Generally speaking, you can’t claim a tax deduction against your business profits for the cost of buildings or structures, but there are exceptions. When does a building qualify for capital allowances and when are you entitled to make a claim?
Is it a building?
Any accountant will tell you that it’s one of the most contentious issues in tax: whether a structure is a building or a piece of fixed equipment (plant). Usually it’s easy to tell: if it has four or more walls and is covered by a roof, it’s a building. However, when the structure in question is, say, a smoking shelter, it’s far more tricky.
Why does it matter?
While plant qualifies for a tax deduction from your company’s profits under the capital allowances (CAs) system, HMRC’s equivalent of depreciation, buildings don’t. Instead, you take the cost into account when you sell the structure and work out the profit (gain) on which you’ll pay tax. Either way, it would seem you get tax relief in one form or another, but actually that’s not always the case.
Delayed or even no tax relief
There are three main tax disadvantages to treating the structure as a building compared to plant:
- You’ll usually have to wait longer for a tax deduction.
- If you sell a building for less than it cost you, you won’t receive tax relief for the difference, i.e. the loss. This can only be claimed against future capital gains and if you don’t make any you’ll never get a tax deduction for the loss.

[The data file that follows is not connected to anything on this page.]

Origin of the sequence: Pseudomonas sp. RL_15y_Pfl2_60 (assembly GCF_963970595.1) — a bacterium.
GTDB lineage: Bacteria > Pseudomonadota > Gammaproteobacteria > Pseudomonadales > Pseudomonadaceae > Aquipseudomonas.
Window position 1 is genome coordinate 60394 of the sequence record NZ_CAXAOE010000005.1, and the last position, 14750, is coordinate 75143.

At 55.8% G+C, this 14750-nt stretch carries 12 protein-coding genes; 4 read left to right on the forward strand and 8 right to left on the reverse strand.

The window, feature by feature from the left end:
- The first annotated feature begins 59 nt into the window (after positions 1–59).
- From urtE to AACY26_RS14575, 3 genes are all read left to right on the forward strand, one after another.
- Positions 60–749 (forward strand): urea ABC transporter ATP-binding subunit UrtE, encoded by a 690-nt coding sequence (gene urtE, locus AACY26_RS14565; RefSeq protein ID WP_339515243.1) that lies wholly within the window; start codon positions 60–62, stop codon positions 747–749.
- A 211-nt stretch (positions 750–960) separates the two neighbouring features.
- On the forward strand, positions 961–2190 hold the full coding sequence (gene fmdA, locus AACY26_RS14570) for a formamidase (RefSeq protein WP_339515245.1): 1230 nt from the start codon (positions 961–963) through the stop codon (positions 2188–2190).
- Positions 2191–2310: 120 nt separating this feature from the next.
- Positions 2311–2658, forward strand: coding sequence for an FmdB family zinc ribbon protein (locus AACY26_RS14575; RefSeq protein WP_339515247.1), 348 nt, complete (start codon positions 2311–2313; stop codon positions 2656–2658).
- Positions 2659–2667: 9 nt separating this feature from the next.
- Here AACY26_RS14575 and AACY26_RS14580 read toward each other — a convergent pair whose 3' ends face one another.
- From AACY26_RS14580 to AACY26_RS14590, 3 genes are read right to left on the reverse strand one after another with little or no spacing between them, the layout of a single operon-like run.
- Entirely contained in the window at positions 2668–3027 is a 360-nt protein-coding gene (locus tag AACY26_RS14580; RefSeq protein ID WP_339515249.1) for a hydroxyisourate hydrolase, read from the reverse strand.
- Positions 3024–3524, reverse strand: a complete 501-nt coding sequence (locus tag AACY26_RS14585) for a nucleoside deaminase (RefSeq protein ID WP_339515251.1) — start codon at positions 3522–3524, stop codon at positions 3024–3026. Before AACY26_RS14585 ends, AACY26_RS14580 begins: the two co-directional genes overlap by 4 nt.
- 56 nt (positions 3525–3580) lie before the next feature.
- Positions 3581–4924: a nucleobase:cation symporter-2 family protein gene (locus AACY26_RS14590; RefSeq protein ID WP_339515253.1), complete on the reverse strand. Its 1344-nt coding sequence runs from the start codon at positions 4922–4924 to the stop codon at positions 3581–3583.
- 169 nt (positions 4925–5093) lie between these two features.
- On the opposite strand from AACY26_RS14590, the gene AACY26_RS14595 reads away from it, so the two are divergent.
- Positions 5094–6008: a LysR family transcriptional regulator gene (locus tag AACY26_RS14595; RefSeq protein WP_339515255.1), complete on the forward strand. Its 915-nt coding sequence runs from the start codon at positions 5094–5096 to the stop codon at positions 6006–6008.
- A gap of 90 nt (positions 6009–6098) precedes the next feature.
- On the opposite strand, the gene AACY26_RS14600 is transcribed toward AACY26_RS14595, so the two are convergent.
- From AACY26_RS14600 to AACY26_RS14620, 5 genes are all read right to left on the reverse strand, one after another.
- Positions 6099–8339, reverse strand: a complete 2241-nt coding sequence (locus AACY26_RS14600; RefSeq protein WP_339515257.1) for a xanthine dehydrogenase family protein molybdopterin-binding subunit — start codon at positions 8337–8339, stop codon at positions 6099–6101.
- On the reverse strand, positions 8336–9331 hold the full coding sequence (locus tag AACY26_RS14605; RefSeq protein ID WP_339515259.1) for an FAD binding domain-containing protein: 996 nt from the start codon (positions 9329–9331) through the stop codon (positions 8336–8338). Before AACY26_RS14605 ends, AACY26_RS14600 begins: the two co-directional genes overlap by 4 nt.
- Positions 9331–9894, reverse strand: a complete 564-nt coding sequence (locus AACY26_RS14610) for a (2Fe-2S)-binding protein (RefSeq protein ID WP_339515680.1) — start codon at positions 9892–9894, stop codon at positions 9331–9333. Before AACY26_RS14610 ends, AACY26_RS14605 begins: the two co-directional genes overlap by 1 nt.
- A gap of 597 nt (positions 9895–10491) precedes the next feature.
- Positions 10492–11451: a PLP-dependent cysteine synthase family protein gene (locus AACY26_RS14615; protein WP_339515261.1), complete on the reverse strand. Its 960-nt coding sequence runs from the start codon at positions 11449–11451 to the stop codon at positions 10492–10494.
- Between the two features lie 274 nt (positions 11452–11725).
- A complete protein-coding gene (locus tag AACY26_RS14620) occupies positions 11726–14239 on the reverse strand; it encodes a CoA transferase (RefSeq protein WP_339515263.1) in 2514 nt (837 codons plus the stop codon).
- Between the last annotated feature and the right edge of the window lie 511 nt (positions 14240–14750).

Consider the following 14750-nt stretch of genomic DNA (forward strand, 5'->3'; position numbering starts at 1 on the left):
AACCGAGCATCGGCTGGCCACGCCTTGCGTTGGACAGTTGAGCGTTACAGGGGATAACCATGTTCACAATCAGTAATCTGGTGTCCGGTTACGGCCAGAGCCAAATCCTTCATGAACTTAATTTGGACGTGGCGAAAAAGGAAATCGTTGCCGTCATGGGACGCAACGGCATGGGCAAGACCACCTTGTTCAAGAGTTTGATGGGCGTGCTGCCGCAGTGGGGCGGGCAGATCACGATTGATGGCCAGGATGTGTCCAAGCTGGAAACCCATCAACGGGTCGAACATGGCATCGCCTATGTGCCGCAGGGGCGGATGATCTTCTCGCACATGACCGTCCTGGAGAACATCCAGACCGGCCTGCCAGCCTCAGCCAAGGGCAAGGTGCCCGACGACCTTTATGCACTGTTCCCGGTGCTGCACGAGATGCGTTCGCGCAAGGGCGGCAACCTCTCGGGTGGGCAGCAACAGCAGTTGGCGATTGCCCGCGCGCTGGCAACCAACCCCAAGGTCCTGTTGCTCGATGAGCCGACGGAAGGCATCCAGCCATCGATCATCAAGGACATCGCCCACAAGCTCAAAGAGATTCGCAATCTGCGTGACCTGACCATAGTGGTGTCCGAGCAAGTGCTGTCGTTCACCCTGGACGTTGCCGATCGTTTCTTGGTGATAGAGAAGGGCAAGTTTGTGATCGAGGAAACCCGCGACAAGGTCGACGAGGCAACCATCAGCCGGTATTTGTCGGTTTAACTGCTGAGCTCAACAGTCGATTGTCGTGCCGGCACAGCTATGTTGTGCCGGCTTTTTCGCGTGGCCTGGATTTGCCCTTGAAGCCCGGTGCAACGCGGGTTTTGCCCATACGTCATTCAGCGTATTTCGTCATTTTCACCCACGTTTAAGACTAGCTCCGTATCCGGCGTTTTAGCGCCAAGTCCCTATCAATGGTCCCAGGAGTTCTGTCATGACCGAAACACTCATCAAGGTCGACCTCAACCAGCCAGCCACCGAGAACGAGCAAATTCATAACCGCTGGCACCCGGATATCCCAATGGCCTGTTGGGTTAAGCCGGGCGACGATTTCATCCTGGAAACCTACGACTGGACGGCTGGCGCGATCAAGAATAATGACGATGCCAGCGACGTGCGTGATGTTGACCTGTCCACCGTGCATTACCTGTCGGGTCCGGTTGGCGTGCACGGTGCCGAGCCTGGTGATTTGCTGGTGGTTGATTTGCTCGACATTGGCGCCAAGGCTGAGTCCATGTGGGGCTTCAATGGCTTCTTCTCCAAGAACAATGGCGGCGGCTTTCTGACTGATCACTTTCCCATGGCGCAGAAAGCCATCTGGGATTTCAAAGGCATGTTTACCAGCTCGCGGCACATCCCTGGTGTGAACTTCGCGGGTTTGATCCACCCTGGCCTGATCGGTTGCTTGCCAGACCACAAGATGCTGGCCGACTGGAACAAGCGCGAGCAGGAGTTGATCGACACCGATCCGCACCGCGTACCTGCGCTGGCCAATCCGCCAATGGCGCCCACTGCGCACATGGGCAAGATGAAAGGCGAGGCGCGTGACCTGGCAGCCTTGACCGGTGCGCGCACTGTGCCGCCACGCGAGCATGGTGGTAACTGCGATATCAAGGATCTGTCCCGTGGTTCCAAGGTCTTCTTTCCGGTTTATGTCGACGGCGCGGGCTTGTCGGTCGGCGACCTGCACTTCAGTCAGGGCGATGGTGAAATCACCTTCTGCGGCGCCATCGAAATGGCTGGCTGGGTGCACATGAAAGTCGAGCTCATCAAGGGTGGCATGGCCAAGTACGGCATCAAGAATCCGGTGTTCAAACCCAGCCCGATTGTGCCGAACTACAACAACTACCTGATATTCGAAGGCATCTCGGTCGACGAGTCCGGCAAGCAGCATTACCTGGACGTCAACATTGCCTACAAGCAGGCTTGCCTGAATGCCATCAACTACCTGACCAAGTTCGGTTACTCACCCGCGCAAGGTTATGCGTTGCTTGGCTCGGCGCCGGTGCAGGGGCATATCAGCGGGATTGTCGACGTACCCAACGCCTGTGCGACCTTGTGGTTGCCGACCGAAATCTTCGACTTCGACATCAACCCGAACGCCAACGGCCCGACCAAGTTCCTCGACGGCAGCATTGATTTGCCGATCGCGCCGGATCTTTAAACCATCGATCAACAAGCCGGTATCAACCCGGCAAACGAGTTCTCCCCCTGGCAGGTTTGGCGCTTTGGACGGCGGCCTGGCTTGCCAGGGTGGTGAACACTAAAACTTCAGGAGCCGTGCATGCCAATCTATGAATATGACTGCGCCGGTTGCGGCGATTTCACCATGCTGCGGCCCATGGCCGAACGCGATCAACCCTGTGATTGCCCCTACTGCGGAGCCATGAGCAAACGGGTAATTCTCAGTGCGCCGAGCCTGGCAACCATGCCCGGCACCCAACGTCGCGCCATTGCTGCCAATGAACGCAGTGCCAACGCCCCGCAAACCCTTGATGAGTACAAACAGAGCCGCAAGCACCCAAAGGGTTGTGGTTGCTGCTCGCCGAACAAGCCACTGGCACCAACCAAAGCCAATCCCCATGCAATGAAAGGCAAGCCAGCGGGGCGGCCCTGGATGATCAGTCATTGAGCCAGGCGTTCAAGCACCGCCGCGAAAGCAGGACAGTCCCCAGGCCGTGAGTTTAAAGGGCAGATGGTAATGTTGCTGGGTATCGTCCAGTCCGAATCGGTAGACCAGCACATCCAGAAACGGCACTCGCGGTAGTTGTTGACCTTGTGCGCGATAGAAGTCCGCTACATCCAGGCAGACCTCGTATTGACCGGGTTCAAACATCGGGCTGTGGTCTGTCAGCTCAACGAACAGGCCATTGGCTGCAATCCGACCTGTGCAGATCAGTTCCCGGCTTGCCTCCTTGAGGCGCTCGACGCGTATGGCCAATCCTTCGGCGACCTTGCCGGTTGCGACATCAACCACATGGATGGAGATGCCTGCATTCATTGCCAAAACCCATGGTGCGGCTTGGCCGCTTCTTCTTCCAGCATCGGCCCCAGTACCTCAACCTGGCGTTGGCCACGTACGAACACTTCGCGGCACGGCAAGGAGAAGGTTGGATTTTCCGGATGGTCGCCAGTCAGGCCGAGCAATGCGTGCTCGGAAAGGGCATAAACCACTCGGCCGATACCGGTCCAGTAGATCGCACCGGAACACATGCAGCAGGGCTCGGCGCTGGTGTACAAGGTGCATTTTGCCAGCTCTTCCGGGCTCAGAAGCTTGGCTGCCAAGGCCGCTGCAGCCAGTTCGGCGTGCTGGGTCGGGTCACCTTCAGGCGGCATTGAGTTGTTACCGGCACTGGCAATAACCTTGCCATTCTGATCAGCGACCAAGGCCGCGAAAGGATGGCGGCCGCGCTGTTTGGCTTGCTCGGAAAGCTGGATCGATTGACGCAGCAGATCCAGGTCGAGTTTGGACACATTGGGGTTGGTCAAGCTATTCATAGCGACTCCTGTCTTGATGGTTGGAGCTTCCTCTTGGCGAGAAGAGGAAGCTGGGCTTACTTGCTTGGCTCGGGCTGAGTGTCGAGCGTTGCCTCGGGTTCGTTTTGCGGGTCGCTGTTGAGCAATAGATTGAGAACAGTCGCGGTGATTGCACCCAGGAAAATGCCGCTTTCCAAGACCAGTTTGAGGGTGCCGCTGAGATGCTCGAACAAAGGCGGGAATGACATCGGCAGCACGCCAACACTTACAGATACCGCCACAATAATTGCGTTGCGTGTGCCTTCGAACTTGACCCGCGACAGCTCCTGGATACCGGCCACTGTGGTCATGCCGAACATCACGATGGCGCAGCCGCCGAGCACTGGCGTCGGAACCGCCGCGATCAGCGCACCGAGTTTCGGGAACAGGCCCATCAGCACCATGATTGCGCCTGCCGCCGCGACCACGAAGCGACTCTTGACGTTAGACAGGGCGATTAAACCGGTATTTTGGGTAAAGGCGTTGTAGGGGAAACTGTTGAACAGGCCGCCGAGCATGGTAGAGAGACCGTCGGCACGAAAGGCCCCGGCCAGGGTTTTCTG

- If you knock down the structure, whether or not you replace it, you’ll never be entitled to a tax deduction of any sort.
Advice. Wherever possible, categorise a structure as plant, as this will almost always ensure you’ll receive the maximum tax saving.
HMRC v the law
You can forget about claiming your factory as plant, but other structures like cycle sheds and smoking shelters fall into a very grey area. HMRC will almost certainly want to treat them as buildings. However, the courts have taken a different view. In fact, in 2010 a tribunal had no trouble in ruling that a smoking shelter was plant and not a building. The main factors were, it:
- was clearly not part of the main business premises
- was attached by its own weight alone
- could have been moved
- was a relatively open structure.
If in doubt claim it
If, after considering the factors, you’re still not sure whether a structure counts as plant or a building, our recommendation is to treat it as the former and claim CAs.
Advice1. Keep a record of the research you’ve done and what factors you took into account in arriving at your decision. The worst case scenario is that HMRC will persuade you that you were wrong and claw back the under-charged tax. It isn’t allowed to charge a penalty where you can show that you took reasonable steps in arriving at your original decision.
Advice 2. If your accountant is edgy about treating a structure as plant, by all means write a letter of instruction. That way he won’t be worried about any comeback.